There have been ups and downs, but mostly ups! Our first real challenge, I'd say, came the first year that Coachella expanded to a two-weekend festival. Kory, Erica and I were at the first weekend, but people we had never met ran the second week of meetings. We were like worried parents dropping our kids off at school for the first time, but it worked out totally fine, of course! 

Over the years, we've developed a group of regular attendees, and they've taken on different informal roles. One year someone made t-shirts. I don't like wearing clothing that announces my sobriety, so I didn't wear mine at the fest, but I thought it was cool that people got so into Soberchella that they had shirts printed.

Other people took on the role of starting a GroupMe text messaging thread for the weekend of the fest so people can find each other via text without having to enter thirty phone numbers into their contacts. 

What is the mood/atmosphere of the meetings? 

It's pretty bare-bones, as far as 12-step meetings go. We usually just start with the serenity prayer, read "How it Works" out of the AA basic text, and give everyone a chance to share. Attendance varies from a small handful of people to 30-40 attendees. There's usually time for everyone to go around the circle, round-robin style. 

What is the typical meeting schedule?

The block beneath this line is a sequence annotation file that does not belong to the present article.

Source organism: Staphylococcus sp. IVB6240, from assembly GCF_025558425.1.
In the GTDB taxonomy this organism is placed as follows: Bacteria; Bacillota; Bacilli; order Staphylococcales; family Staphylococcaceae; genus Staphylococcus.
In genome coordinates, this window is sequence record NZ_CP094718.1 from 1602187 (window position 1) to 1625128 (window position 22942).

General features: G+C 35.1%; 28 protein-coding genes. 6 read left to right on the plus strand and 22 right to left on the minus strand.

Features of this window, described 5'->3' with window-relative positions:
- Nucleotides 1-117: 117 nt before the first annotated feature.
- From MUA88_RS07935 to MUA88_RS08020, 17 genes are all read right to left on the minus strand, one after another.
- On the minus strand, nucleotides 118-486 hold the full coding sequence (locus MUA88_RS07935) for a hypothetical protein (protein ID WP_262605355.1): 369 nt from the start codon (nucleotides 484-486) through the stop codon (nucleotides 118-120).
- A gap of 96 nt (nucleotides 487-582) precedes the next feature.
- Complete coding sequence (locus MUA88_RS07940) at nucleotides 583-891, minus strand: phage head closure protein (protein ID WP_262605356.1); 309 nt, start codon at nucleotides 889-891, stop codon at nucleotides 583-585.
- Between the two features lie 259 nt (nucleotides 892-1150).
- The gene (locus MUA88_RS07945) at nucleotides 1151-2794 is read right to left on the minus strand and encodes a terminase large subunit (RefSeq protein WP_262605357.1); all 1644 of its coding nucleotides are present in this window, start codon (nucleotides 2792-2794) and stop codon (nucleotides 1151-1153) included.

We hold the meetings at noon because we don't want the meetings to conflict with a band performance. We all have different taste in music, and one of us might have flown halfway across the country to see a particular band, so holding the meetings early makes sure no one has to choose between hitting a meeting and seeing their favorite band. 

What is your experience at meetings?

Trying to make your share heard over a banging trap beat is a novel experience, to be sure! 

There's something really epic about looking around at a group of sober people, hanging tight together in the midst of the debauchery. The first year we ever had the meeting, someone was being arrested and grappled to the ground by cops as we wrapped up the meeting—no exaggeration!

How is Soberchella meaningful to you, personally? 

My last drunk, in 2005, was a relapse. A friend from the program was trying to talk me into checking into treatment, and I was arguing that treatment would ruin my job and my school career. He told me: whatever you put in front of your recovery, you're gonna lose anyway. I knew he was right, and I checked into treatment. 

I look at Soberchella the same way: if I don't stay sober, I don't get to go to fests like Coachella—or at least, go to them healthy, and come home with clear memories instead of a list of amends I have to make!

If I put Soberchella first, I enjoy Coachella that much more. Everything in my life is a potential service opportunity. I never want to be of service: it always seems like a pain in the ass compared to all the things that I want to do with my free time. But when I put service first, I'm guaranteed to have a better time. I've never regretted spending time doing service work via Soberchella. Not once. 

To learn more about the Coachella recovery community, visit Soberchella.com.

This interview has been condensed and edited.